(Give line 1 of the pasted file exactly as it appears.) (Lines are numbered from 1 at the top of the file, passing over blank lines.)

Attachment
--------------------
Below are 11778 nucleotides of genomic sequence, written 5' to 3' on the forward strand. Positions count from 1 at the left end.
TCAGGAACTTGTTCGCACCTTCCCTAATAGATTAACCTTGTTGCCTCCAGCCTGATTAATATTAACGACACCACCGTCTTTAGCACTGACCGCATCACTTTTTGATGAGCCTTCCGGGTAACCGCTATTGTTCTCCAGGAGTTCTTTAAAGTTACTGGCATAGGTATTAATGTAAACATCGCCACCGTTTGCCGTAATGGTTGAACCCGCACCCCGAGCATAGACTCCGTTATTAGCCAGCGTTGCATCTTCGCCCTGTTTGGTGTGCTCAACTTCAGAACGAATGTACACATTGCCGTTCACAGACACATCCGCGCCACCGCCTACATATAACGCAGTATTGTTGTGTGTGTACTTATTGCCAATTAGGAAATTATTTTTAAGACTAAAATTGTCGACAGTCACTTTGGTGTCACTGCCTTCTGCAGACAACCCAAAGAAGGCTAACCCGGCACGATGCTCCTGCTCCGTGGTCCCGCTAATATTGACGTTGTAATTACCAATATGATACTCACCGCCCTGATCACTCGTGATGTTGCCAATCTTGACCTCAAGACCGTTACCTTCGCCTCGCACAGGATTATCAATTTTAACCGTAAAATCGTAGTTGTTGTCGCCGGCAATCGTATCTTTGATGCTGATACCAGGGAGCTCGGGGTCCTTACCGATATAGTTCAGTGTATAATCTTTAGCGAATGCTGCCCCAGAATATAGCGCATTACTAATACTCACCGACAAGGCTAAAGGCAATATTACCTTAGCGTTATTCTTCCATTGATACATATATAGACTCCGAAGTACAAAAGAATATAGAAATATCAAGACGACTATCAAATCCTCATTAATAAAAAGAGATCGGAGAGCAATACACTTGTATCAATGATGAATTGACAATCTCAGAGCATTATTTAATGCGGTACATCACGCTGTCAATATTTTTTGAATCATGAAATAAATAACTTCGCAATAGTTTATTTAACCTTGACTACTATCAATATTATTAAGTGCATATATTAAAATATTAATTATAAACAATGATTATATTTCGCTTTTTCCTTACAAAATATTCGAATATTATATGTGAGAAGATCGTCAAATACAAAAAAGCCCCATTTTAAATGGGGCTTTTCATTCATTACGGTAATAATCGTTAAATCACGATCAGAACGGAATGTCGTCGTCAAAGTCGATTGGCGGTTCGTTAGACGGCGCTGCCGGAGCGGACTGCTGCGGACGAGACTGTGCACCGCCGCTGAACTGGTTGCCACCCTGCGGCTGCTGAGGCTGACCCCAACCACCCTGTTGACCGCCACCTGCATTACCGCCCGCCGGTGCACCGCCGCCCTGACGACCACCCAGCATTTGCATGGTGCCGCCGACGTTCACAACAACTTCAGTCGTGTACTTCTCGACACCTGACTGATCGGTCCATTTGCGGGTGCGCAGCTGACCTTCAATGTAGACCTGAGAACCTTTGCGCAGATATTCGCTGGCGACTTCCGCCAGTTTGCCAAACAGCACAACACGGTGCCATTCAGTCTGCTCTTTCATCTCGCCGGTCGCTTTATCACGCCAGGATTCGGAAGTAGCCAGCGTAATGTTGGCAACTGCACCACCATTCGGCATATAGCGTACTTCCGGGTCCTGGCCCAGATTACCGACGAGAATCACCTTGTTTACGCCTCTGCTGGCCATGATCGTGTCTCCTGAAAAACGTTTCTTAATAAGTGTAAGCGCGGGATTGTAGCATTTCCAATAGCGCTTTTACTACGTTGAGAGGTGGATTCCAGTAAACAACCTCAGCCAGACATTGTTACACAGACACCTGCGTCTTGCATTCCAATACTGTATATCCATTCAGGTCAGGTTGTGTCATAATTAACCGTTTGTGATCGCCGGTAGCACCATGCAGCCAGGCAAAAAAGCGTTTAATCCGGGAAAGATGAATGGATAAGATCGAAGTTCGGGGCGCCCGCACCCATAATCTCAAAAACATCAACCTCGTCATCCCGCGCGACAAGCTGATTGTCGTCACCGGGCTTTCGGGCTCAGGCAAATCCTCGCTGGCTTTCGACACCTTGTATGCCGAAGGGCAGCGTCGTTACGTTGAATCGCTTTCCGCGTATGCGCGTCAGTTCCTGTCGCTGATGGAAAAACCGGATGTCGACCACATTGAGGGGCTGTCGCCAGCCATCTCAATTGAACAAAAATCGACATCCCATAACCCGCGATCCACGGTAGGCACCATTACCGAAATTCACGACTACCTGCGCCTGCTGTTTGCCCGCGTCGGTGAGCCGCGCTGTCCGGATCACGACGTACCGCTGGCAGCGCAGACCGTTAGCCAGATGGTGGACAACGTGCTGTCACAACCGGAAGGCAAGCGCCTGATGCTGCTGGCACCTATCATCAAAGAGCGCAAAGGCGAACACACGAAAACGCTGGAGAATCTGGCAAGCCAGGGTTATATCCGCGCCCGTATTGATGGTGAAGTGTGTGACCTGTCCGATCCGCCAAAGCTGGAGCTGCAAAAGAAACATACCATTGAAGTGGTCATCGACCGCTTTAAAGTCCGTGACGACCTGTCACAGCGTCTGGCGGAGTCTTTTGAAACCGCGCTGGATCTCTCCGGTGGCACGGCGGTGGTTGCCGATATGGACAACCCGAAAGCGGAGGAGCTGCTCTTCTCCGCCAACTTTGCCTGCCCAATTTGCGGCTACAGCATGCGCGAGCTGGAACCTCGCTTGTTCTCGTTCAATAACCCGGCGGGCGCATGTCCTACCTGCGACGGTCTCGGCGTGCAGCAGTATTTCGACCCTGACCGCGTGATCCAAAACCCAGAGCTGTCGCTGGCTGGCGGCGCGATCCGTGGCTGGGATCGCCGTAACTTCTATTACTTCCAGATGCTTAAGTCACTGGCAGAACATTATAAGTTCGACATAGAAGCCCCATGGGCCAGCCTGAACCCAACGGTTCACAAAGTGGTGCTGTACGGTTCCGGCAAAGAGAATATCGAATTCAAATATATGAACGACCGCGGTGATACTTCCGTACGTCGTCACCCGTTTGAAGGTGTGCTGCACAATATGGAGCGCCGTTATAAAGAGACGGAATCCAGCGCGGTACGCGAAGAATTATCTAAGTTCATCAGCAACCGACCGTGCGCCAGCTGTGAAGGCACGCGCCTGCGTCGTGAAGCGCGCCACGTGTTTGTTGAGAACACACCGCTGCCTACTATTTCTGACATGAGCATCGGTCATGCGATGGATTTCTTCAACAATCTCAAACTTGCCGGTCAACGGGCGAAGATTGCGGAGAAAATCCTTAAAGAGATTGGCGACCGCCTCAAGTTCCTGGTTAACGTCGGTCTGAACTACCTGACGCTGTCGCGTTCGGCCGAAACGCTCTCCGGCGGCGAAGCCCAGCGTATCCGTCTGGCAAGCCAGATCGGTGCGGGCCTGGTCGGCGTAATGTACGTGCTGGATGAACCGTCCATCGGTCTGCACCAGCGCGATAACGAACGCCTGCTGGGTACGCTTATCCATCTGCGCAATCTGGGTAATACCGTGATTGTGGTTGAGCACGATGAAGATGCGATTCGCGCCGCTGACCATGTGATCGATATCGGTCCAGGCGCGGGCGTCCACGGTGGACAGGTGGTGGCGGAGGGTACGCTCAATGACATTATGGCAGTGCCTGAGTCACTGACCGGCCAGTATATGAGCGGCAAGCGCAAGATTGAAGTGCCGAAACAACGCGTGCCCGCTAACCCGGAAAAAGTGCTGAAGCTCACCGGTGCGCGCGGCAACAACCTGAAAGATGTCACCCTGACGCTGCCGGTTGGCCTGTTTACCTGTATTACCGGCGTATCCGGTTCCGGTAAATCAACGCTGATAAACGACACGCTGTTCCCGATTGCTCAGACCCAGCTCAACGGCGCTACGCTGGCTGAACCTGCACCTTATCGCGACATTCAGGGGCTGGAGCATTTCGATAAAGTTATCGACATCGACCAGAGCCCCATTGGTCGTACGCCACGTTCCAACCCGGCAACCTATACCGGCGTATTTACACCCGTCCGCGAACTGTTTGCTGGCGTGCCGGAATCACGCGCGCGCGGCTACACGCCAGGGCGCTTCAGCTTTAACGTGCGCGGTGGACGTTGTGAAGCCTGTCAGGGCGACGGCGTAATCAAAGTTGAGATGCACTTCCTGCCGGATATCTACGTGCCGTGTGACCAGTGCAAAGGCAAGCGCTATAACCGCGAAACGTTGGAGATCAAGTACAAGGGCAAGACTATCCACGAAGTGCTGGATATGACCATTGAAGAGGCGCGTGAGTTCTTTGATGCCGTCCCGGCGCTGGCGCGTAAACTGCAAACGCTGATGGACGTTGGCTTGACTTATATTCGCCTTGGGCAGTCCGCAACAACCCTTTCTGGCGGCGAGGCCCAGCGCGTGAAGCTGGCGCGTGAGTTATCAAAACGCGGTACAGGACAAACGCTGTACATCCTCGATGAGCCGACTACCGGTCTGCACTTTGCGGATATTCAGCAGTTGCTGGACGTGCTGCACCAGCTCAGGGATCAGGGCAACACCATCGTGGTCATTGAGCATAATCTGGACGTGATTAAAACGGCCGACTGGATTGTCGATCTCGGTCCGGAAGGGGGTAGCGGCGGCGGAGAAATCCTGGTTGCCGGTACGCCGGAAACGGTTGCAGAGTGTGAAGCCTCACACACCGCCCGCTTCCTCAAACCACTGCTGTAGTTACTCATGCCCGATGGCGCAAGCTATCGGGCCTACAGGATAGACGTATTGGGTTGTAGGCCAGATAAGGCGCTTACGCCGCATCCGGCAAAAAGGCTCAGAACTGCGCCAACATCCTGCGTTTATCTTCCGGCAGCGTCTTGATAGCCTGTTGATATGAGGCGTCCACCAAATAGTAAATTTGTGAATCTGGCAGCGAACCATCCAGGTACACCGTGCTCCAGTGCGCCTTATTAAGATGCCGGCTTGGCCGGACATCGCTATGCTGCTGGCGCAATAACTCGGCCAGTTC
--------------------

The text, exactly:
Below are 11778 nucleotides of genomic sequence, written 5' to 3' on the forward strand. Positions count from 1 at the left end.